An old chestnut often reappears when talking about the moving of a sound for ease of articulation. The word “ask” is often pronounced as “aks” (said like ‘axe’). This happens because the combination of “s” and “k” coming at the end of a syllable is not only more difficult to articulate, but also statistically not as common as the combo of “k” followed by “s”. However, for many people this sound change is not acceptable. While these two versions of pronouncing this word have been around in free variation since Middle English, in current times, “aks” gets a bad rap because it is seen by many as uneducated and for that reason, unacceptable. It also must be mentioned that “aks” is also seen as a feature of African American English, although this perception (as with many of the biases around language) is not true for all Black speakers, and, in addition, the “aks” pronunciation is often a feature for people who do not speak African American English (think of the NYC metro area). For many prescriptivists, this form evokes a reaction like nails scratching a chalkboard (if anyone remembers what that sound was before the days of whiteboards).

However, take for example, the word “realtor.” Many people find the combination of the vowels “e” and “a” (which sound like “ee” and “uh”) in juxtaposition with the vowel-like consonant “L” to be very difficult to utter. So, they take the “L” and move it between the vowels to get a pronunciation that sounds like “ree-lah-tor.” They move this one sound to a different position to make it easier to say, and while that may bother some language purists (prescriptivists) it’s generally accepted that some people say “real-tor” and others say “re-la-tor.” It might be annoying to some, but others might not even notice. In general, it doesn’t affect what people think of that person or their intelligence.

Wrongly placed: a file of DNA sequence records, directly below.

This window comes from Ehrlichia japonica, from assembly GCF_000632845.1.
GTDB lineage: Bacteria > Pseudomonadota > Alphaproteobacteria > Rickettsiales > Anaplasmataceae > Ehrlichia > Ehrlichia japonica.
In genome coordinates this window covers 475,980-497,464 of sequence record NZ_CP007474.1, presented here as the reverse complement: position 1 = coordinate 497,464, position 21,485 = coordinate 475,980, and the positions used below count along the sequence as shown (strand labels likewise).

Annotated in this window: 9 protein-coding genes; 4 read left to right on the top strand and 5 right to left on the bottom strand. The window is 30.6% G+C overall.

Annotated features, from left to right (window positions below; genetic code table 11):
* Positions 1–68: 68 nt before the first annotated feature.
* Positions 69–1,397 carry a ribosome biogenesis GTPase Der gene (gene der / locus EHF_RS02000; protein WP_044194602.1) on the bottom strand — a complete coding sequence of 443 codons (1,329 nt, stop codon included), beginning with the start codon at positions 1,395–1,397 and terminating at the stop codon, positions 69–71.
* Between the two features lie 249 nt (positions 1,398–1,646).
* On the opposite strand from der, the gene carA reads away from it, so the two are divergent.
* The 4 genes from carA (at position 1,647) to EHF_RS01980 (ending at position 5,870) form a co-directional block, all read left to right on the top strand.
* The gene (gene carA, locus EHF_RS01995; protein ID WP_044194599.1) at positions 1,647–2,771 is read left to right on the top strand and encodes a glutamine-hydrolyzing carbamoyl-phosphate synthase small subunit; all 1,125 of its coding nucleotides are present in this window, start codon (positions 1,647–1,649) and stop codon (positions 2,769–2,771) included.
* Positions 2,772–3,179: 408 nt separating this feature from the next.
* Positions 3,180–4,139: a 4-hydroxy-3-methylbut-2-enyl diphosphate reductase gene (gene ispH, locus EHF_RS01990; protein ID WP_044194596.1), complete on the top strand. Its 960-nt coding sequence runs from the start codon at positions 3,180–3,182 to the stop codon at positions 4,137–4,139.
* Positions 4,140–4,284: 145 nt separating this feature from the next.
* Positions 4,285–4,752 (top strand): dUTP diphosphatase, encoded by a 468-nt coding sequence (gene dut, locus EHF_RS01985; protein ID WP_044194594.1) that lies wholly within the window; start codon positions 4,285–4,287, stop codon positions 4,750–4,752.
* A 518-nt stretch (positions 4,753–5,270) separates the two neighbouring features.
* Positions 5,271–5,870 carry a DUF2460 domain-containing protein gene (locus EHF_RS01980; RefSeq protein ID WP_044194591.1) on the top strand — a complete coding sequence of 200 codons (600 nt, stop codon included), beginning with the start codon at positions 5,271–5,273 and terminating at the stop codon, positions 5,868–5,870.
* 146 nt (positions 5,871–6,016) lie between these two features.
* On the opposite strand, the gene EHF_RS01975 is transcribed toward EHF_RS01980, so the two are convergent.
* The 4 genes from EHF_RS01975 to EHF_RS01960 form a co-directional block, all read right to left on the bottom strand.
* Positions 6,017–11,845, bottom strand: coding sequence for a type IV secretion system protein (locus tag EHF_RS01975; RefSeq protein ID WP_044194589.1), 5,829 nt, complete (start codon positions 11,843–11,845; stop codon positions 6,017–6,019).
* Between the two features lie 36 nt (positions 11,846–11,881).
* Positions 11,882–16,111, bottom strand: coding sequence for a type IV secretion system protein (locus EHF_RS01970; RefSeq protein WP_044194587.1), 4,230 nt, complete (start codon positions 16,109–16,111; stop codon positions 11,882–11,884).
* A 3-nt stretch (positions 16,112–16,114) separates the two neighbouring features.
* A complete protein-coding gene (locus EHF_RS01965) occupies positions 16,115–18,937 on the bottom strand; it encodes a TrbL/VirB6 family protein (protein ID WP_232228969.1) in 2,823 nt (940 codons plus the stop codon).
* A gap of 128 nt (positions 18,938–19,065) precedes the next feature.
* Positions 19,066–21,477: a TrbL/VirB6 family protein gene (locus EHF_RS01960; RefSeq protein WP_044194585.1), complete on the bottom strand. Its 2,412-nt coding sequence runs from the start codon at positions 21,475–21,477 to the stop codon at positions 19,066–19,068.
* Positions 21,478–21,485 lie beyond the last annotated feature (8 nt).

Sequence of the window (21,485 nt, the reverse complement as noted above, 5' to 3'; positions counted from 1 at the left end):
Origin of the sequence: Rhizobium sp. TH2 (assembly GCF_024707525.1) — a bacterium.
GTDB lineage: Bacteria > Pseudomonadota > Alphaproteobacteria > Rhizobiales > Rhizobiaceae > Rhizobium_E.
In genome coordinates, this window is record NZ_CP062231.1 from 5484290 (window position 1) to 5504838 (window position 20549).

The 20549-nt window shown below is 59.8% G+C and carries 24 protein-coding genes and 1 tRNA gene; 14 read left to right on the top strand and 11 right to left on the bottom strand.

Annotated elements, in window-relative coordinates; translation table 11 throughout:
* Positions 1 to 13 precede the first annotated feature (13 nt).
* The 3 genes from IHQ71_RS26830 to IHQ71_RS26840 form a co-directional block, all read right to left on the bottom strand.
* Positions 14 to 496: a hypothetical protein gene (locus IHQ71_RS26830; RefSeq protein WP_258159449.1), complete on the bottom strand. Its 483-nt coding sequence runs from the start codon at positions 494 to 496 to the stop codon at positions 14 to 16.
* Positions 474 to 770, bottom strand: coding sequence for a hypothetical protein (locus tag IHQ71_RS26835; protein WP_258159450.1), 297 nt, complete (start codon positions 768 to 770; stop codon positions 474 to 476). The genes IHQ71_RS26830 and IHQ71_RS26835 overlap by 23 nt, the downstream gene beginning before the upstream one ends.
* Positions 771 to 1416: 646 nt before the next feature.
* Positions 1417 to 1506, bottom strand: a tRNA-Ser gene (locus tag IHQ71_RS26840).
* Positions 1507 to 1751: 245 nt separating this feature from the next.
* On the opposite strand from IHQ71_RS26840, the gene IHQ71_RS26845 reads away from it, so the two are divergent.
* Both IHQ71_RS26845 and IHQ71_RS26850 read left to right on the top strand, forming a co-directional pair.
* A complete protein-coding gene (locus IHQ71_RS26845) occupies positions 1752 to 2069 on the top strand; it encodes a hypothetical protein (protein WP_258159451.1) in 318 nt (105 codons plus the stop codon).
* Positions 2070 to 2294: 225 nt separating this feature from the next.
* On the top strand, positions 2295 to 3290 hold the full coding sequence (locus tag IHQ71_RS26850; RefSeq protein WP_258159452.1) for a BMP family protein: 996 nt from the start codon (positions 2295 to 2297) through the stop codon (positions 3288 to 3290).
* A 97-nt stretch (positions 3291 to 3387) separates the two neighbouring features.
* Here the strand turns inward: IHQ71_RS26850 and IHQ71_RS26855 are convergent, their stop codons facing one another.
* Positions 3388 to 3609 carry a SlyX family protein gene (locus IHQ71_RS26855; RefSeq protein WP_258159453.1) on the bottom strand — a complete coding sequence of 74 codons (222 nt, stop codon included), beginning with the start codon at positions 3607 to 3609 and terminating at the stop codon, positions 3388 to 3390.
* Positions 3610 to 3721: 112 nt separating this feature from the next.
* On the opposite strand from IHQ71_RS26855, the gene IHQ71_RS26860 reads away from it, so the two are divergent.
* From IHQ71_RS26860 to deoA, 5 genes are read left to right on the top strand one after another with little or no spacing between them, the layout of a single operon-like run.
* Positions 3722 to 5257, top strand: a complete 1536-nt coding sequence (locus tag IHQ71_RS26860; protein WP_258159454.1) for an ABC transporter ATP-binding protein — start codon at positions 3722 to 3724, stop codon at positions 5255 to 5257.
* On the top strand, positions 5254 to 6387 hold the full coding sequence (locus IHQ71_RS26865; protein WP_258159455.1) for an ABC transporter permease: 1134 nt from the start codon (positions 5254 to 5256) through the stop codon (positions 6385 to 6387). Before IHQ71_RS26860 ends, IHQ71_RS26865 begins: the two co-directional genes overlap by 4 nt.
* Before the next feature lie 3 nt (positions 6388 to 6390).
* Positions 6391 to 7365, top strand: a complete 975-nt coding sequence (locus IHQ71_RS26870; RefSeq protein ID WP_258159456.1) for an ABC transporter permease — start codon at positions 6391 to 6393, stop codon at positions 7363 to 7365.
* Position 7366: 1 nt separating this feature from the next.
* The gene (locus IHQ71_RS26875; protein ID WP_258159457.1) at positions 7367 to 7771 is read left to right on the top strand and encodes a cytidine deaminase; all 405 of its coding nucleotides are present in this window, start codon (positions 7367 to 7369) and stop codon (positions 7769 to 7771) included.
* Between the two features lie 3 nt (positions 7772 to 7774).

So, why is it people can recognize that sound changes can occur in various words and some can be seen as acceptable and some as unacceptable? This is an example of language prejudice. The examples cited before are not that different, but garner different perceptions due to other underlying biases. The fact that “aks” is seen as “Black speech” or African American English overrides the fact that it is not that different from “re-la-tor,” which is not associated with an ethnic variety of English. Wolfram (2013) suggests that language prejudice is actually a proxy for other prejudices. In other words, language, seemingly distanced from ethnic prejudice, becomes an avenue where that prejudice is allowed to raise its head without sounding overtly racist or prejudiced. However, it’s not the language that’s an issue, but rather, underlying discriminatory currents gain expression under the mask of “language incorrectness.”

Although the analysis of language is not necessarily part of the course of study for most engineers at Pratt, and most engineers are not language experts (although some are!), as I mentioned earlier, everyone does speak or sign a language. With that ability comes also the responsibility to consider the waters we are all swimming in. Additionally, as engineers are experts in analysis, the duty to be aware of the bias suspended in our waters is also incumbent upon us all. In these days of actively working against racism and xenophobia, it becomes more and more important for us to recognize microaggressions that are being “sneaked in” under the guise of language and to confront them. This not only helps us understand our languages better, but also helps us build our community stronger.


Wolfram, W. (2013, Spring) Sound effects: How to challenge language prejudice in the classroom. Teaching Tolerance Magazine (43).

Woolson, C. & Osorio, J. (2019, Jun) When English is not your mother tongue. Nature. 570(7760).